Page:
is an extremely disgusting game. Which is the highest praise I could possibly give it, because it is a game about revulsion. And it is not subtle about it. Set in an unspecified, but probably near future, it revolves around a pair of young sisters in the clutches of a plastic surgeon whose own body is his business card: He has become more cyborg than man. His services range from similar cases of replacement of individual limbs with artificial replacements or complete body replacements, ranging from metallic, as in his own case, to more naturalistic looks.
The latter being what those two sisters opted for. Although they are only in their early twenties, they both consider their bodies used up. Savannah, the older one, in the literal sense: She has tortured hers until scars have become her smallest problem. Rain, who takes over the role of the protagonist, is another classic case: She's plagued by weight problems. Although when the game begins, she has already put her operation behind herself. Her new body is exactly what she has always hoped it would be.
This is where the player, in his dual role as not just Rain's compatriot, but also as observer who is still ignorant of the described background, begins to have his doubts already: How could this have worked so smoothly and with such convincing results? He will learn soon enough, because neither Rain, nor Savannah could actually pay for their full body replacements, so they struck a deal with the doctor. In exchange for their own operations, they will work off their debt by assisting him in his clinic. Which, in gameplay terms, means that the game puts the player through a series of painful and very bloody operations in which the player becomes an active accomplice and which are described in a graphic way which is hard to stomach.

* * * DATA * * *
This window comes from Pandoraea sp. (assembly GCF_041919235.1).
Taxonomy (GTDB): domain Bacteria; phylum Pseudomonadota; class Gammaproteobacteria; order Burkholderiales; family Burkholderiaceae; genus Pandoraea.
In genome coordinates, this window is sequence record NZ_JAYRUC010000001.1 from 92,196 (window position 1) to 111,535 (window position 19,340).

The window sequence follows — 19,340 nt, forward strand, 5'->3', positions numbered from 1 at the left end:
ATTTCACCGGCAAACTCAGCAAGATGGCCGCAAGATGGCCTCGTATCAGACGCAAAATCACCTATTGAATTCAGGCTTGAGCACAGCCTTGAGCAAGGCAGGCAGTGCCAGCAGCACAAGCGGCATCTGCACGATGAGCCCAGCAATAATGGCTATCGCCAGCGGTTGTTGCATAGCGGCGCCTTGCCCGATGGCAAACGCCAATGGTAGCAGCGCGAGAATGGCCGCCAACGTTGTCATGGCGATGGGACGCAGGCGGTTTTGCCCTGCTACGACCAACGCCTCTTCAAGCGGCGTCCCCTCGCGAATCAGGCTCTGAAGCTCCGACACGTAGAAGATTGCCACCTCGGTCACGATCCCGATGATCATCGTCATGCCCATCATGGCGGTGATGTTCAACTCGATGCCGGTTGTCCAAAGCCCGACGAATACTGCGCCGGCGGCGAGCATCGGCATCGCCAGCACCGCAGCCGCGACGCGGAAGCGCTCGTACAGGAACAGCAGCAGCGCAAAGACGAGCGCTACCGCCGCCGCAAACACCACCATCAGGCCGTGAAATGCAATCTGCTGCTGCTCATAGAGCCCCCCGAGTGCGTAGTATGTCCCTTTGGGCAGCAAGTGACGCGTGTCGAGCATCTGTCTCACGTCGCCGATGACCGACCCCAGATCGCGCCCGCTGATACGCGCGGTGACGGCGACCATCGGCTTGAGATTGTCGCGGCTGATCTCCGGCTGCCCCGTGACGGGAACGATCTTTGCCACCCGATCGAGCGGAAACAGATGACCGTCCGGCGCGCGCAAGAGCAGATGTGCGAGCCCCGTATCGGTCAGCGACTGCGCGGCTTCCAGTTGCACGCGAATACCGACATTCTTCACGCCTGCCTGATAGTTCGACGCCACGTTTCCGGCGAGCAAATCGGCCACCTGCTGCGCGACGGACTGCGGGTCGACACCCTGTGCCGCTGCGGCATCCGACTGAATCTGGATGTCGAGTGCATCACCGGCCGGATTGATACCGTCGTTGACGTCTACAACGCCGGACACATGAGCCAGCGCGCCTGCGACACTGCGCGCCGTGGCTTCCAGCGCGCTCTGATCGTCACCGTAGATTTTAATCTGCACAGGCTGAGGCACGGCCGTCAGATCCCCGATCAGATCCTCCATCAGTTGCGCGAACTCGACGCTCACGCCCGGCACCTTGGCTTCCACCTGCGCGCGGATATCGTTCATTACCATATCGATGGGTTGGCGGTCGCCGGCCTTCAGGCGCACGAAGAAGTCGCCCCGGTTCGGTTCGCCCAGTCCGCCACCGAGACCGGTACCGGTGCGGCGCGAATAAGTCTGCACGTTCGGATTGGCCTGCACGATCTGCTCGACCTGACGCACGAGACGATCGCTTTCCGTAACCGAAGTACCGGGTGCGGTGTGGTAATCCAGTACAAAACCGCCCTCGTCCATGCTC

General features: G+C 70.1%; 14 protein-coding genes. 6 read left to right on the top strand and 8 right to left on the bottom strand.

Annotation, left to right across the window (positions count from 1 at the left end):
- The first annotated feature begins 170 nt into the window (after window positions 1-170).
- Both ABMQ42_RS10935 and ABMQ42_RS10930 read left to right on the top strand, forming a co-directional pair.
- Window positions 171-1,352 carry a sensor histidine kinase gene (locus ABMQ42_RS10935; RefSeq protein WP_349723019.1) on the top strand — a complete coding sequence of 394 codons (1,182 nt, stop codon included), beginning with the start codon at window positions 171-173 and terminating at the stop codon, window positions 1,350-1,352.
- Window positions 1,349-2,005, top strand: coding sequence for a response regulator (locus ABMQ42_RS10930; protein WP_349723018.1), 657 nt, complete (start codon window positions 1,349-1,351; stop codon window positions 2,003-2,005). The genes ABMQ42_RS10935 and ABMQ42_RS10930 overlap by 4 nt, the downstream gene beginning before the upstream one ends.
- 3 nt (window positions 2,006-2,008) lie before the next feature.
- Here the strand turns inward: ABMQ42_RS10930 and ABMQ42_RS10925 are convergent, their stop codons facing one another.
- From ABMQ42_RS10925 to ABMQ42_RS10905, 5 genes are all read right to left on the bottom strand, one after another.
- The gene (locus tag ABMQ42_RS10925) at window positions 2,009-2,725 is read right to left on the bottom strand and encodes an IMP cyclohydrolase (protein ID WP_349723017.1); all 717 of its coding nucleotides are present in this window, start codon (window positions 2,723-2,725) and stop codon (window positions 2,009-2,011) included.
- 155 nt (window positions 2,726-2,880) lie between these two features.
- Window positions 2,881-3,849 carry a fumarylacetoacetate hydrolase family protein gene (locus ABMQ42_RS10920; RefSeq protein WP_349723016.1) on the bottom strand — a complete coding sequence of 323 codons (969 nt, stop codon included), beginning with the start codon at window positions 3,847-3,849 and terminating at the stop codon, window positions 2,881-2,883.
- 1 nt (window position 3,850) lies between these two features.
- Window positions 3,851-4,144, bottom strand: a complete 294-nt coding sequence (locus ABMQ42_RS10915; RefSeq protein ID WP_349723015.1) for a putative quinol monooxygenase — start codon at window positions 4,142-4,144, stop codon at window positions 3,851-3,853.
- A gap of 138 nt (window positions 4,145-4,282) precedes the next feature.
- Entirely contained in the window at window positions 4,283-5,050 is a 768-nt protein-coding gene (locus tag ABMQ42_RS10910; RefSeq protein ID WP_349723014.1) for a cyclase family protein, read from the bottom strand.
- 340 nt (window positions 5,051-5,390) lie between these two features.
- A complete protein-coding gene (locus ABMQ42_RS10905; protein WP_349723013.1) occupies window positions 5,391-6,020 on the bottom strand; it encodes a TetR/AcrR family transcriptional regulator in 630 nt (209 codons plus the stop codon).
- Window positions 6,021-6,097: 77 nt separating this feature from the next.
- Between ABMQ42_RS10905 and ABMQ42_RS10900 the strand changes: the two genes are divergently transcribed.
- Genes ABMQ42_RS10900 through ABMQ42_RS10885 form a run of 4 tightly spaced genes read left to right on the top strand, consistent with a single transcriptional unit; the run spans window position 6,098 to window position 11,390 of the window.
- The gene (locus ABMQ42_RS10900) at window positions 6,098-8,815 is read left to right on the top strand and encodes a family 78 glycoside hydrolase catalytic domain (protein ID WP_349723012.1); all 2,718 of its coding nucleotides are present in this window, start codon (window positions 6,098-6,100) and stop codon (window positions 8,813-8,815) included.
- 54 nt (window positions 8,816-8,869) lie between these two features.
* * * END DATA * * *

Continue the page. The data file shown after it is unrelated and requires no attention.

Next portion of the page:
What is actually never explained is how much Rain knew about the doctor's methods before. The game does not make it clear at all what her own reactions are. Which gives the narrative voice a strangely clinical (sorry…) tone. Though this also leaves much of the interpretation up to the player and therefore leaves the decisions up to him as well.
This freedom to shape the story is both the game's strongest side and its biggest weakness.does an excellent job of communicating to the player that there might be more things to try than simply following the directions given by the doctor: In the obvious path, many locations and objects remain unused, clearly teasing the player to experiment and discover different endings. Some possible directions to go in are also communicated well enough: Try to prevent some of the suffering, try to escape, try to save your sister (who is still lying on the operation table)… The game's architecture in this respect is perfectly successful, because it does encourage and lead the player to experiment in such ways.
However, actually achieving any of these different endings (all of which are interesting and logical in their final consequence) has to be considered unfeasible. Not because the strategy to achieve them is be too obscure; quite on the contrary. It is only a matter of wording. While all other aspects of the game are completely convincing, this is where it fails in an extreme way which is almost unbelievable given the high quality of the rest of the implementation. There is a computer terminal which can technically be interacted with, but guessing the right verb to do so is impossible. Other crucial objects are hidden behind actions which are not clued in the slightest bit and which go against any imaginable convention of the genre. What can I say? Unbelievable how such a good game can suddenly turn into a frustration fest! Play it, by all means, it is a fascinatingly nasty experience; be advised, though, not too waste too much time actually trying to solve it by yourself, but to drop to the walkthrough quickly. As stupid as this might sound.